From its classical roots in complex analysis in the early twentieth century, Teichmuller theory has become deeply embedded in the structure of modern mathematics. Its connections with many aspects of geometry, topology and dynamics are actively leading to new insights and advances both within Teichmuller theory and among its allied areas.

Teichmuller space, which parameterizes the marked hyperbolic or conformal structures on a Riemann surface, admits an action by the Mapping Class Group of the surface, whose quotient is Riemann’s moduli space. These spaces admit a natural collection of metrics and flows. This definition, at the intersection of geometry, complex analysis, group actions and dynamics, lends itself to generalizations and analogies. These connect both the theorems and the techniques of Teichmuller theory to fields such as geometric group theory, dynamics of billiards, low dimensional topology, and the theory of homogeneous spaces.

The dynamics of the Teichmuller geodesic flow, rational billiards and translation surfaces are interrelated. The Teichmuller flow acts on a space of translation surfaces (essentially a space of “billiard tables”) as a kind of renormalization of the billiard flow itself, hence relating mixing and equidistribution properties of the two types of dynamics. Moreover, Teichmuller flow extends to an action of SL(2,R) on this space that has a well developed analogy with homogeneous dynamics, leading to the recent breakthrough by Eskin-Mirzakhani-Mohammadi (EMM) establishing that SL(2, R)-orbit closures in the moduli space of translation surfaces are “affine.” This result provides a powerful tool for studying the dynamics of Teichmuller flows and billiard flows, and opens the door to many applications and further investigations. A full classification or list of SL(2,R)-orbit closures is only at its beginning, having been (largely) completed (previous to EMM) in genus 2 by McMullen with significant partial progress by Calta and with some recent progress, often using EMM, in genus 3. Building on the work of EMM, Filip used dynamics and Hodge theory to give a characterization of these orbit closures as algebraic varieties, strengthening the historic connection of the field to algebraic geometry.

The geometry of Teichmuller space with the Teichmuller metric is tightly connected to its applications, and has also become a subject of inherent interest. After a strong foundation laid in the 50’s-70’s by Ahlfors, Bers, Royden, Masur and others, progress continues on understanding the metric and its symmetries. From the coarse point of view, a notable recent advance is the proof by Eskin-Masur-Rafi that Teichmuller space is quasi-isometrically rigid. Much current interest and activity is focused on finding effective constants and uniform (genus-independent) statements – most dramatically with the discovery, virtually simultaneously by several independent groups, of genus-independent bounds on the Masur-Minsky hyperbolicity theorem for the curve complex. Other metrics, particularly the Weil-Petersson metric and Thurston’s asym- metric (Lipschitz) metric, also arise naturally, and their geometry and dynamics have been the subject of much recent progress.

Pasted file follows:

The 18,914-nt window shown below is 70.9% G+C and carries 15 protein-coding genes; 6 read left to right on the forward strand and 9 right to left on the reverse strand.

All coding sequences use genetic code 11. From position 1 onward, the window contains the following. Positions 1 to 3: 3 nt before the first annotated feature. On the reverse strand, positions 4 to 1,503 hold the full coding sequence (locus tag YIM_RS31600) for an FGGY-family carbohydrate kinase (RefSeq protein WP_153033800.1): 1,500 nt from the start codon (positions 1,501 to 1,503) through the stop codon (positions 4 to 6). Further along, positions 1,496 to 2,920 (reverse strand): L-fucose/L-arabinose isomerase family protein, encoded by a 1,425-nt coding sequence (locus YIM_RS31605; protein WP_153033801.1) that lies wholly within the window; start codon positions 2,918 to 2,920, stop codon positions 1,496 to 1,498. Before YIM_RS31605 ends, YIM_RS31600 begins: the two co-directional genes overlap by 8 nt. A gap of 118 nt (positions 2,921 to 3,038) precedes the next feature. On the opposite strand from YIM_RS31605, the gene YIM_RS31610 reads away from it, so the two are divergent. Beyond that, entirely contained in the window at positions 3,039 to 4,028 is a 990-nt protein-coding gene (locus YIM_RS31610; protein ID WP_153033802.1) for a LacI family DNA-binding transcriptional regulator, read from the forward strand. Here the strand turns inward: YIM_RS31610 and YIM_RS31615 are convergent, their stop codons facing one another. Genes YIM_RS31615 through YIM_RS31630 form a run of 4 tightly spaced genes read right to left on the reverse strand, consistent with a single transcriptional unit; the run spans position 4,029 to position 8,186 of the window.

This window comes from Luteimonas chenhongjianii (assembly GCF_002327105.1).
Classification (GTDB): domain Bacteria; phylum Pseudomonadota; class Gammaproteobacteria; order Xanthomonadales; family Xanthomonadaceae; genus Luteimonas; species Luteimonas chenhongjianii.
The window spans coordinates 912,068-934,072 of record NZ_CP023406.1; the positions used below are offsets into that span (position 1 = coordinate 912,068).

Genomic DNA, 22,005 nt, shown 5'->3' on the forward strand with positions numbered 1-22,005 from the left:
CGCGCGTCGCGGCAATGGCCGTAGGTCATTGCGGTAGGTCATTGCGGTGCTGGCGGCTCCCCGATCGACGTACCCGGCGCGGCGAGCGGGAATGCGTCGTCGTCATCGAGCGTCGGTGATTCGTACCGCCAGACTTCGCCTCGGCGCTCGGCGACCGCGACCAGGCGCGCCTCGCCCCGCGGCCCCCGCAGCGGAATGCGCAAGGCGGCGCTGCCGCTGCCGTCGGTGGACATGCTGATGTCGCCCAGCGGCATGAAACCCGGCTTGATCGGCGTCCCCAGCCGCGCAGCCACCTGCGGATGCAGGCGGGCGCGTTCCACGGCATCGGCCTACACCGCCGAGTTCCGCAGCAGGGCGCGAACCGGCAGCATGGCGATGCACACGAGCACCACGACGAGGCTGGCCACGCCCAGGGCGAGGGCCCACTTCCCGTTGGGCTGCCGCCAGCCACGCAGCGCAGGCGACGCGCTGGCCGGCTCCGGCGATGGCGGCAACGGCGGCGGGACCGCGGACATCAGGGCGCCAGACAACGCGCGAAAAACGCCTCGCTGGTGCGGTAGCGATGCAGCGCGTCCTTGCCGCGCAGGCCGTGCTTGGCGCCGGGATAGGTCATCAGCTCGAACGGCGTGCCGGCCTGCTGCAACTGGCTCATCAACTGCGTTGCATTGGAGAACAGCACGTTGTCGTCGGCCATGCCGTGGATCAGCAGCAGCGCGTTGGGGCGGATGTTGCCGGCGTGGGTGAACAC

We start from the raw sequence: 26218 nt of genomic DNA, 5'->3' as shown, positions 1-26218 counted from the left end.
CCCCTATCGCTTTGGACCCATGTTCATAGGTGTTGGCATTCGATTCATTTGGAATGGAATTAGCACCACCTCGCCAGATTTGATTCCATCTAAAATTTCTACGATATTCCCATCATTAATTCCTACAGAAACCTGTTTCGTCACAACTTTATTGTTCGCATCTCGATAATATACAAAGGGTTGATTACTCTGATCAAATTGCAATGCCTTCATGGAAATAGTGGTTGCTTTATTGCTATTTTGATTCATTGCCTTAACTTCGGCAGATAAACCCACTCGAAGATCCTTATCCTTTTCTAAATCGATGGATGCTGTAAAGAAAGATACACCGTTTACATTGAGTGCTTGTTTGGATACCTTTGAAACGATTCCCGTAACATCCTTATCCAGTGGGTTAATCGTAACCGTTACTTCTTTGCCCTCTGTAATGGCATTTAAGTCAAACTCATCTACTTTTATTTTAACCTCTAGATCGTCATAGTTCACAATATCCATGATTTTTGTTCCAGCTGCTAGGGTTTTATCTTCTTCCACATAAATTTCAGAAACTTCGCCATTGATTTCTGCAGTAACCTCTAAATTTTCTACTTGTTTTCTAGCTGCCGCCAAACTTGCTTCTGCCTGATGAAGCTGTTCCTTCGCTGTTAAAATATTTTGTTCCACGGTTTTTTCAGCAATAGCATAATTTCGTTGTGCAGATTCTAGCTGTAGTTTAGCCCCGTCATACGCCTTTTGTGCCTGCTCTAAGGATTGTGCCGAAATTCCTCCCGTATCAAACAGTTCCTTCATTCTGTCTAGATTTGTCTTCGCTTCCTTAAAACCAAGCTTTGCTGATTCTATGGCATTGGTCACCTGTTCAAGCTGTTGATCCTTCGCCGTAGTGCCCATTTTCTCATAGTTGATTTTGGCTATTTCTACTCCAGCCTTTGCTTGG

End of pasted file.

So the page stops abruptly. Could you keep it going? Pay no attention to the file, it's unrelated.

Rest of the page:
Teichmuller theory has been one of the foundational ingredients of geometric group theory and these fields continue to enrich each other with questions and techniques. The geometric study of the mapping class group of a surface, beginning with the Nielsen-Thurston classification theory, has had a significant influence on the study of the group Out(Fn) of outer automorphisms of a free group, especially through the work of Bestvina, Feighn, Handel, Mosher, Culler and Vogtmann in the 1980’s. This area has recently taken a leap forward via the hyperbolicity theorems of Bestvina-Feighn and Handel-Mosher, which are direct analogues of the hyperbolicity theorem for the curve complex of a surface. This opens the way to further geometric study of Out(Fn), with the hope of building a geometric model for the group powerful enough to settle, for example, the question of quasi-isometric rigidity. Another productive open direction here is the question of generalizing these techniques still further to a broader class of groups with relative hyperbolicity properties.

Teichmuller theory’s connections to the study of homogeneous spaces run deep, from the quasiconformal deformation theory of Ahlfors-Bers in the 1960’s and its connection to hyperbolic 3-manifolds, through Thurston’s program connecting 3-manifold theory to compactifications of Teichmuller space and classifications of mapping classes. Many aspects of Teichmuller theory generalize to the study of representation spaces into arbitrary target groups, and this area has recently seen much activity, due to the work of Goldman, Labourie, Wienhard and others. Work of Canary-Bridgeman-Labourie-Sambarino, building on work of Bridgeman and McMullen, has led to a definition of a “pressure metric” on deformation spaces of Anosov representations in higher rank, generalizing (one of the definitions of) the Weil-Petersson metric in Teichmuller space. Work of Goldman, Margulis, Labourie and others has connected aspects of Teichmuller theory to affine structures on open manifolds known as Margulis spacetimes.

This program at the Fields will focus on the breadth of Teichmuller theory, from its historical roots to its many branches and interconnections with established and developing areas of mathematics. The introductory school will sample this breadth. Specific streams and their particular connections will be highlighted in a series of workshops. Throughout the program, the different communities will interact, with care taken to provide support and mentoring for early-career mathematicians, opportunities for research at all levels, and outreach to the broader mathematical community.